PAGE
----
In a bid to encourage road user and pedestrian safety, NZTA, Police, TrackSAFE NZ, and KiwiRail have launched a campaign based on near misses with trains.
The campaign features 'memorials' for people who've had close calls with trains and feature a scannable QR code that links to video footage of the incident.
It's part of the annual Rail Safety Week which aims to raise awareness and encourage safe behaviour around trains, railway tracks, and crossings.
KiwiRail chief executive Greg Miller says close calls happen on a daily basis and take a huge toll on locomotive engineers.
"In a lot of cases people are missing death or serious injury by seconds. It is often just luck that they are not killed," Greg says.
"Although no one gets physically hurt in a near miss, the driver, other rail staff, witnesses and of course the pedestrian or motorist all experience a level of trauma," he says.
It's part of the annual Rail Safety Week which aims to raise awareness and encourage safe behaviour Superintendent Steve Greally, national manager for road policing, says train drivers deserve to work without the fear of hitting pedestrians or cars.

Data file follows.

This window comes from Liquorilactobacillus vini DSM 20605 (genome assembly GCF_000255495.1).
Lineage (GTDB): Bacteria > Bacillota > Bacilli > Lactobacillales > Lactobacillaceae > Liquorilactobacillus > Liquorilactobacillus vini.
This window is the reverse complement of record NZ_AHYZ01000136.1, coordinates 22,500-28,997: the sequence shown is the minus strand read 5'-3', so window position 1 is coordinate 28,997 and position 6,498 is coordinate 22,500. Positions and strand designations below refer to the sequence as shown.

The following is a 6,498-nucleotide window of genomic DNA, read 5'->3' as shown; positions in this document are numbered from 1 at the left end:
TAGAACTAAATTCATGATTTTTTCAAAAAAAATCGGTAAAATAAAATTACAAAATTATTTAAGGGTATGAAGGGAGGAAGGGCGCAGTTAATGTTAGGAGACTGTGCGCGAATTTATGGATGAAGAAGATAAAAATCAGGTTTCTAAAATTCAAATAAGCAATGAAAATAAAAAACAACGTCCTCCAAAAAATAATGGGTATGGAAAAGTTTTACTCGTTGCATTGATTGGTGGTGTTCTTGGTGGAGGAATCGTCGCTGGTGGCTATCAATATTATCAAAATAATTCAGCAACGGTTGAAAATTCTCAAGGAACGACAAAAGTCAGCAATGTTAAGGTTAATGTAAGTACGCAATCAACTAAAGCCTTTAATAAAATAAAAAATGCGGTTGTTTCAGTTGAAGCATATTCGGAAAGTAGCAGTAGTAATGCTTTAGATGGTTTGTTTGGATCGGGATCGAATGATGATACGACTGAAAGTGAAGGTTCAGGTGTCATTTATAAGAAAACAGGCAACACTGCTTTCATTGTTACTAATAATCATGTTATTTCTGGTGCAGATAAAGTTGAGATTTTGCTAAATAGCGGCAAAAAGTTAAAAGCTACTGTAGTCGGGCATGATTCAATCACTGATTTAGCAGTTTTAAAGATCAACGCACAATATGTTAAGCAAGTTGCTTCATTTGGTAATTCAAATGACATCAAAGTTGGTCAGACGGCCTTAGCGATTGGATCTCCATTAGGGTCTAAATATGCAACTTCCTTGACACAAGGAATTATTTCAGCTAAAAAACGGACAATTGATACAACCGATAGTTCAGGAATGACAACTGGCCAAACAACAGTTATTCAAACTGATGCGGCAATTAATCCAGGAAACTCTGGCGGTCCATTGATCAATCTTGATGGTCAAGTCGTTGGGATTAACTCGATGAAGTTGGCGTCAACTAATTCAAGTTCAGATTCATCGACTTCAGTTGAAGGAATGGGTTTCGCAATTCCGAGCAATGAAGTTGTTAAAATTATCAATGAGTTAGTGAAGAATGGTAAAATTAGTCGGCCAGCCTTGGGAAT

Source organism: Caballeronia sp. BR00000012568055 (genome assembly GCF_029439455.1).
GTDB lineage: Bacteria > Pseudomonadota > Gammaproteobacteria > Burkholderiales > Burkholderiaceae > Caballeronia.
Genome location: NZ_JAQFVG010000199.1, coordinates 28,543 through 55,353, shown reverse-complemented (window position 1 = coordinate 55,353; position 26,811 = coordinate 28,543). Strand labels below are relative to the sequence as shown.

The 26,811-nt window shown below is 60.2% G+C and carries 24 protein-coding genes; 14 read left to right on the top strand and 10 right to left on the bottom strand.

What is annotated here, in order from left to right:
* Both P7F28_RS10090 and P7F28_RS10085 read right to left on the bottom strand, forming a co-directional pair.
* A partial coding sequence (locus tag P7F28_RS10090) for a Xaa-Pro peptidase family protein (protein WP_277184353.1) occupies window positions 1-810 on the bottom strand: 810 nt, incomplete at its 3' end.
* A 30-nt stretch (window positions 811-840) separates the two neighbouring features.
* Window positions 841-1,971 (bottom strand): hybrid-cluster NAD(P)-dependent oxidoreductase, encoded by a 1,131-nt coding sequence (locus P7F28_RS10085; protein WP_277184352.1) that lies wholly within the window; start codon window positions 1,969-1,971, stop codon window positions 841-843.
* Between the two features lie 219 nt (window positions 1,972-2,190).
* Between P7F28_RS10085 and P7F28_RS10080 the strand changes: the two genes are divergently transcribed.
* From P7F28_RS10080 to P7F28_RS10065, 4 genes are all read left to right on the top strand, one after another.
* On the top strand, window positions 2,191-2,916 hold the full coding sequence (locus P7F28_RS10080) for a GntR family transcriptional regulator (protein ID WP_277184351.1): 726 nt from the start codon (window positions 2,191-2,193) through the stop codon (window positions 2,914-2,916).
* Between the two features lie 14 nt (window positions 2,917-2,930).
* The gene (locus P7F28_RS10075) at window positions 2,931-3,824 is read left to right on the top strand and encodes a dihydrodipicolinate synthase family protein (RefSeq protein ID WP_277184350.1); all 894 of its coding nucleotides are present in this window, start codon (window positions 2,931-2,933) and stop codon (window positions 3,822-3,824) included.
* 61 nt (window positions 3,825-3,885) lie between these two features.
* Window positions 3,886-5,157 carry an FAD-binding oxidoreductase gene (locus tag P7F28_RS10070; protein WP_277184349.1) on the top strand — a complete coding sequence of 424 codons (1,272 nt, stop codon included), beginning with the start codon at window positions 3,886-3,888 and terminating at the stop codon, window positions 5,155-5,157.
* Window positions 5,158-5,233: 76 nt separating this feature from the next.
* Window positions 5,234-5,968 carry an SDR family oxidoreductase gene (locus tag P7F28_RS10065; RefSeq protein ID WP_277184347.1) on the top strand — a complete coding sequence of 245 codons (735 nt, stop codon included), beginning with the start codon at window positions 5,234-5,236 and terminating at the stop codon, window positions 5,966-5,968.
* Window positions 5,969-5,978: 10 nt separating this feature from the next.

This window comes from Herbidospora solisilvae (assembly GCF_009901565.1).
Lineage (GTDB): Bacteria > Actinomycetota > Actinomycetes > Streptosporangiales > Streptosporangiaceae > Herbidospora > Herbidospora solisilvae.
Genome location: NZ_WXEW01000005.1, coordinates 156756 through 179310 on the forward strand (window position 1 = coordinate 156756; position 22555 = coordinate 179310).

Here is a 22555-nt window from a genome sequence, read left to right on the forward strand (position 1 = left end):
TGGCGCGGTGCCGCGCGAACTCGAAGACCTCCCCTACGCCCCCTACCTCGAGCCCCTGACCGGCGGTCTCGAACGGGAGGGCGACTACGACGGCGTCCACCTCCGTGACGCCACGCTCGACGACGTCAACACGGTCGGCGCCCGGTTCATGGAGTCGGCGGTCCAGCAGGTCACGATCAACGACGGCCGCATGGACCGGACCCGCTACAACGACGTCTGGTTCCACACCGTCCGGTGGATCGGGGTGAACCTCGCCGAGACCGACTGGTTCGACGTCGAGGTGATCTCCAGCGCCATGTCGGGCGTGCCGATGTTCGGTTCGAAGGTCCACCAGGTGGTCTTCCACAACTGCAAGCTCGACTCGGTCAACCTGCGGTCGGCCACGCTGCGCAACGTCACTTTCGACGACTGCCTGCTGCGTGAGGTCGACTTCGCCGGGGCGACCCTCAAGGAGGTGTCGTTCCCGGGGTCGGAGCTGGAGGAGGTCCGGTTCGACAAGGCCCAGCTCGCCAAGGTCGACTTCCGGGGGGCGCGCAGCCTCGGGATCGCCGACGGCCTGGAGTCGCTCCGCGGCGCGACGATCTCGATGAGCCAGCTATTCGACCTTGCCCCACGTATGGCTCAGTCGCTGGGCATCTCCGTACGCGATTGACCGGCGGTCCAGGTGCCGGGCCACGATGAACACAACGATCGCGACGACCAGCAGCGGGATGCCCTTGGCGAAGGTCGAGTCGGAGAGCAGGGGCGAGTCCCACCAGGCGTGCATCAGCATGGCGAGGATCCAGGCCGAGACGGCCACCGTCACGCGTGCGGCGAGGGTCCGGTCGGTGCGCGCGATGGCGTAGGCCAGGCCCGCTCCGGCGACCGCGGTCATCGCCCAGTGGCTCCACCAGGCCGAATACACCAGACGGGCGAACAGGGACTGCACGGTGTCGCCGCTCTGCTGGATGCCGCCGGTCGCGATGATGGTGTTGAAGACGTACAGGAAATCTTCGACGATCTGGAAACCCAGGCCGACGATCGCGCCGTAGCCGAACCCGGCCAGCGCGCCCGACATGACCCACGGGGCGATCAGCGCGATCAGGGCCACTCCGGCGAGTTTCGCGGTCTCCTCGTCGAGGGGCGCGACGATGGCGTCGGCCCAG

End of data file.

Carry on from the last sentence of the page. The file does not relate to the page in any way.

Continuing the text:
"Unfortunately, some people have their head down looking at their phone, they have headphones in, or they are just plain not looking and they step out onto railway tracks in front of a train," he says.
"The lucky ones realise before it's too late and step back. The unlucky ones lose their life from that moment of inattention."
NZTA general manager of safety Greg Lazzaro says it's a sad fact that since 2012, 114 people have been killed and a further 46 have been seriously injured after being hit by trains.
"Every one of these deaths and serious injuries has a devastating impact on families and on our communities," Greg says.
"We also can't ignore the significant impact of near misses - on the individuals involved, the train drivers and witnesses to the incident."
"We all lead busy lives, but it's vital when you're around trains, tracks and level crossings to take notice of your surroundings and cross with care," he says.